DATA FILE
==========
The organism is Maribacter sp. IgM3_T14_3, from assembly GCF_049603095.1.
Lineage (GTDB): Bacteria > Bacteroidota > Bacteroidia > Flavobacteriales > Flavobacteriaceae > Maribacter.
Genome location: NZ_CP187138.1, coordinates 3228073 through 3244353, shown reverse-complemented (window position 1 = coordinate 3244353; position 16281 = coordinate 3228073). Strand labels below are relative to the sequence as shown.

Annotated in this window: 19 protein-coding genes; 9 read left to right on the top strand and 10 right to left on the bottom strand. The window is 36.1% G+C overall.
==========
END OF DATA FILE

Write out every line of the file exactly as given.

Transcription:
The organism is Maribacter sp. IgM3_T14_3, from assembly GCF_049603095.1.
Lineage (GTDB): Bacteria > Bacteroidota > Bacteroidia > Flavobacteriales > Flavobacteriaceae > Maribacter.
Genome location: NZ_CP187138.1, coordinates 3228073 through 3244353, shown reverse-complemented (window position 1 = coordinate 3244353; position 16281 = coordinate 3228073). Strand labels below are relative to the sequence as shown.

Annotated in this window: 19 protein-coding genes; 9 read left to right on the top strand and 10 right to left on the bottom strand. The window is 36.1% G+C overall.